Rochard is not your average 2D platformer and players certainly won’t expect an interesting and engaging story from such a game, but this is one exception you will be happy to play.
Unlike a lot of games released with the help of the Humble Bundle initiative, Rochard is a rather new title. It was initially released in 2011, to critical acclaim, mostly because of the game mechanics and story.
Most serious gamers have been playing 2D platforms for a lifetime. They represent a genre that has to be one of the most successful and visited areas of gaming. It’s certainly not a money maker, but a lot of titles released for this particular genre have remained in the collective memory of the community.
Rochard could be one of these games that make an impact because it was launched on multiple platforms before reaching Linux, and because it makes use of a serious story in a type of game that is not used with this kind of treatment.
The game is built on the Unity engine, by Recall Games, and it's perfectly compatible with the Linux platform, although it was created long before Unity Technologies announced that their engine would also be Linux compatible.
This being said, Recall Games provides two packages, in the form of tar.gz archives, one for the 32-bit platform and the other one for the 64-bit platform.
There is no installer and the game can be played right after extracting the archive. According to the developers, the official supported distribution for Rochard is Ubuntu, but the game has been reported to run within parameters in Fedora and Arch Linux.
The minimum system requirements is Ubuntu 10.10, a 2.6 GHz single-core processor, 1GB of RAM, 3GB of free space, at least 256 of MB video memory, and a video card capable of 3D acceleration.
The recommended requirements are Ubuntu 12.04 LTS, a 3.0 GHz dual-core processor, and a Geforce 200 series or Radeon HD3000 series video card.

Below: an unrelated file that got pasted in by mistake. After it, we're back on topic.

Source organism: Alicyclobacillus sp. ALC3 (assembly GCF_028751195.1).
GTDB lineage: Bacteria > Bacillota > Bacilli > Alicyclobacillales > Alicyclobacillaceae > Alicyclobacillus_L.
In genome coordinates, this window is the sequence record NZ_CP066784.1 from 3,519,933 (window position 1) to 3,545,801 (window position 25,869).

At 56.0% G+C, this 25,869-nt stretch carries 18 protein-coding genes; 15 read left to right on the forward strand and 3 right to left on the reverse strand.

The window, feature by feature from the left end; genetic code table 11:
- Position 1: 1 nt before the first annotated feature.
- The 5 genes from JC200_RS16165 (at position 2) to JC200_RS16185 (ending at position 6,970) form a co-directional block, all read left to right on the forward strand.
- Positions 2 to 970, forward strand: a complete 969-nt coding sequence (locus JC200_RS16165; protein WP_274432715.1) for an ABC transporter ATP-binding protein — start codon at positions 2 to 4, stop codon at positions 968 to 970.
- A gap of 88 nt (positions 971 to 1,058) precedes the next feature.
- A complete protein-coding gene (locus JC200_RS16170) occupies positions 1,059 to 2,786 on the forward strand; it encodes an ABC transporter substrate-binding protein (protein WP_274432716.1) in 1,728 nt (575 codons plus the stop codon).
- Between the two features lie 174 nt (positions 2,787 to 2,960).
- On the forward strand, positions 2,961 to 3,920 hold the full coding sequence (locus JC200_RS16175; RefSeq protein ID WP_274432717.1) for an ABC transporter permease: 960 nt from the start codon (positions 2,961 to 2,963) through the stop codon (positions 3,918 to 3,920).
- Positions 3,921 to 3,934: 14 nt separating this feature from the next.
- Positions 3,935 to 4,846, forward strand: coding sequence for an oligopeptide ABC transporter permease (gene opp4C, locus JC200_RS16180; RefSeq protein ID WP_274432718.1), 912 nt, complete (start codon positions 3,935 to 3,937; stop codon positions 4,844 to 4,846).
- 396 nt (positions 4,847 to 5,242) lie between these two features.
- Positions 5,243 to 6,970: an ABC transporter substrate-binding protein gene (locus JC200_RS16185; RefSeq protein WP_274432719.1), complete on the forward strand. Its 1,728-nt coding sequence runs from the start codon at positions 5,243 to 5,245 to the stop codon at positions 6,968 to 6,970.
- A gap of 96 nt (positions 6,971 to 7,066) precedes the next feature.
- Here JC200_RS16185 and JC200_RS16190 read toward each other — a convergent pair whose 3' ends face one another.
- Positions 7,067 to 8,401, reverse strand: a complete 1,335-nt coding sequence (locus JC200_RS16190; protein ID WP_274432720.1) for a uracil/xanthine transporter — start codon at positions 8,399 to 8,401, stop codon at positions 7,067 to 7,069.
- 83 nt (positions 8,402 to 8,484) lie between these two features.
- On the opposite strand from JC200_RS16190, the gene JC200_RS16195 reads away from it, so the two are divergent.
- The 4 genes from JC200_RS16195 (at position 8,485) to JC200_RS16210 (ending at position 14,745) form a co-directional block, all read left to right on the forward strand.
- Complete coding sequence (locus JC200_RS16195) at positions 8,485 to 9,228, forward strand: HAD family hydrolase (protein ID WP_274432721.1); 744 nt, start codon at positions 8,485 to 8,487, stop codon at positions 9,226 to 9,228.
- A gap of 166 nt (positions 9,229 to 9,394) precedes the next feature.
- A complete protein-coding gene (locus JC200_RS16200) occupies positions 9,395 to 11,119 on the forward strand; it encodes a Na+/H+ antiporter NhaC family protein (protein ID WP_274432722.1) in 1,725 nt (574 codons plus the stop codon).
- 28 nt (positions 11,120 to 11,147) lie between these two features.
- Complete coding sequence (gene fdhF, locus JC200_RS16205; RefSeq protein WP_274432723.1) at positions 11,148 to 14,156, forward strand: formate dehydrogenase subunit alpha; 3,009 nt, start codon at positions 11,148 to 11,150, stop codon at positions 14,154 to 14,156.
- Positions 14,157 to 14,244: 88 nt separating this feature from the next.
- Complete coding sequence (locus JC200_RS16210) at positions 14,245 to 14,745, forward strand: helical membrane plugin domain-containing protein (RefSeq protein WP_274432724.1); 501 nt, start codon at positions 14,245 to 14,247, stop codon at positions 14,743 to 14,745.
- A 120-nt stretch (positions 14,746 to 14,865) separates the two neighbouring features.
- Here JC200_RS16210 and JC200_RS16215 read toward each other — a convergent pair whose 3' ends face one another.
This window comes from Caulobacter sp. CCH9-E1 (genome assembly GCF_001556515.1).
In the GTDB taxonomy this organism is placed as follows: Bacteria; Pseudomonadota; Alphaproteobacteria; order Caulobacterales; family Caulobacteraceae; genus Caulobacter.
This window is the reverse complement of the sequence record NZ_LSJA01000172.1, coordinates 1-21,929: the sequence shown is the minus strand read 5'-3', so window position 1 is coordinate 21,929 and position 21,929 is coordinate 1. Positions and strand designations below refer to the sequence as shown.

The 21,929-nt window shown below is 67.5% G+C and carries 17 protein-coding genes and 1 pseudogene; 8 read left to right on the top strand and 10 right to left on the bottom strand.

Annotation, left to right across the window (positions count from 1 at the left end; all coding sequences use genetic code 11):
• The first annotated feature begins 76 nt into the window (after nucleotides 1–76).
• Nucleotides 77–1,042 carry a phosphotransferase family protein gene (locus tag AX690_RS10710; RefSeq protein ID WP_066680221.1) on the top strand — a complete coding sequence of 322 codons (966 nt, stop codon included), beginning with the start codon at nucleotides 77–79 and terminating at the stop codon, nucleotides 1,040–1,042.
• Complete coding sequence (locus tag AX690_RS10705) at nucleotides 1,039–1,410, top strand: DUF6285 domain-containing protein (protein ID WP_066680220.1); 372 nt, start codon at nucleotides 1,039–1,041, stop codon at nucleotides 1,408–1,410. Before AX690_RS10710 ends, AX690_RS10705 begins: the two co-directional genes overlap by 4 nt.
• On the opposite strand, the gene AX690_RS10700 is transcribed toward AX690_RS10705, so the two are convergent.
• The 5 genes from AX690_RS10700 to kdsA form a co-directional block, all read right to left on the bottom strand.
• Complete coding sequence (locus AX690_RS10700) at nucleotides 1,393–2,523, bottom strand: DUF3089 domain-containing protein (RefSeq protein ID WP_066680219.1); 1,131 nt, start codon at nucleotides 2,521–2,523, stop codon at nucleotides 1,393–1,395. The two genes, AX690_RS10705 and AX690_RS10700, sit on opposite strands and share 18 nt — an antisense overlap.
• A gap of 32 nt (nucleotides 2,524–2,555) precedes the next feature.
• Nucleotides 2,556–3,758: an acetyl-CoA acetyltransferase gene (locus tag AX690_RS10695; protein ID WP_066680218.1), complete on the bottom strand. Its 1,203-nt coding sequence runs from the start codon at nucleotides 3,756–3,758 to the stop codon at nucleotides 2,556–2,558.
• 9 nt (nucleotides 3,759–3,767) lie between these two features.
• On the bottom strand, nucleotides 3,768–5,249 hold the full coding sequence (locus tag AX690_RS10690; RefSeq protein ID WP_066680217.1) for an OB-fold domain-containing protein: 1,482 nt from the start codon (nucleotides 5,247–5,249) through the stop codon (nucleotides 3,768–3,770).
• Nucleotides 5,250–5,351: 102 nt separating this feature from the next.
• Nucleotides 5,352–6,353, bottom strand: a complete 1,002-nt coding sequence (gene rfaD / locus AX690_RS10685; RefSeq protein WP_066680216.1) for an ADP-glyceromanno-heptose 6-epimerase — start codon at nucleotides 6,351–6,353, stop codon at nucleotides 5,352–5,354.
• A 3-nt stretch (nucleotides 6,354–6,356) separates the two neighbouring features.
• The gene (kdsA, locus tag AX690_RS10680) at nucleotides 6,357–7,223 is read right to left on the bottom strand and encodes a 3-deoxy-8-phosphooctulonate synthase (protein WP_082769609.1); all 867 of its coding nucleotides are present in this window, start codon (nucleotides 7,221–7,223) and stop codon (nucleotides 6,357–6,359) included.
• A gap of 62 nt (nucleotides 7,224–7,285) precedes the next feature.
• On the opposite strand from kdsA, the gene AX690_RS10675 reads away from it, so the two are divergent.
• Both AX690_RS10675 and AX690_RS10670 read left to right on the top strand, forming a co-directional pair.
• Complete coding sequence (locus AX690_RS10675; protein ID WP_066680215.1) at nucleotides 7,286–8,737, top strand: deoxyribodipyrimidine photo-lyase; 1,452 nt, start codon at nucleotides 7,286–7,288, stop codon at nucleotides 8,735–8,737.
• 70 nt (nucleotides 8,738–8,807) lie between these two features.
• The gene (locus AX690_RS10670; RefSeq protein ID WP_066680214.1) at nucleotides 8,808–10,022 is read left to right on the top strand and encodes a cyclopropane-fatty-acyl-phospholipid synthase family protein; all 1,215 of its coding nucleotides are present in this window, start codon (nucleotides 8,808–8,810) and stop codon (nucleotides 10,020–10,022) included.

Story and Gameplay
I have to say, when I first started the game I wasn’t expecting much in terms of a storyline, but the song played in the intro sequence reminded me of the TV show Firefly.
The game sports a western sci-fi atmosphere that is underlined by the southern accent of the main character, the rusty space ships, and the humor used for dialogues.
John Rochard is the name of the main character. He’s a middle-aged fat miner, with an attitude. Rochard and his team are searching for a very rare resource called turbinium (an allusion to the Total Recall movie featuring Arnold Schwarzenegger), but they have problems in locating the mineral.
He is just about to get fired by his boss from Skyrig Corporation, but his associate Skyler makes the find of a lifetime. Inside an asteroid they locate some sort of an alien temple, but they are attacked by space pirates, at a very unfortunate time. This is where the adventure begins, with Rochard trying to survive the pirate’s attack and save his comrades.
Rochard’s only weapon is a G-Lifter, a nifty device which resembles the gravity gun from the Half Life series. In the beginning of the game it can only lift small crates and pick up small flying bots, bun in time it can be upgraded until it fires like a laser gun and it can also pick up people.
The levels are conceived as large puzzles. The player has to lift boxes, stack them, jump, and even manipulate the gravity in order to achieve a greater height when jumping. Most of the solutions are evident right from the start and they only require a little coordination, but sometimes the way out is not that obvious.
Although the game is built on the Unity engine and both computers we used to test the game had way better hardware than what the developer recommended, it failed to provide a smooth gameplay. The overall experience is not bad, but we expected the game to be a little better optimized for Linux.
It’s not difficult lo love the game right from the start. The soundtrack is amazing and the dialogues and monologues are amazingly well done.
The art style used for character and level design also does a good job at hiding the low resolution textures, and the overall impression is that the engine is up to par with the other games of its generation.
Rochard may be just a 2D platformer, but I have to say that moving to a 3D environment, while keeping the same quality of storytelling and action, could be a success recipe in the future.
As it stands, Rochard is an excellent title, with every chance of becoming one of the most loved games for Linux. We can recommend it to everyone who wants to combine a great puzzle game with a good and funny storyline.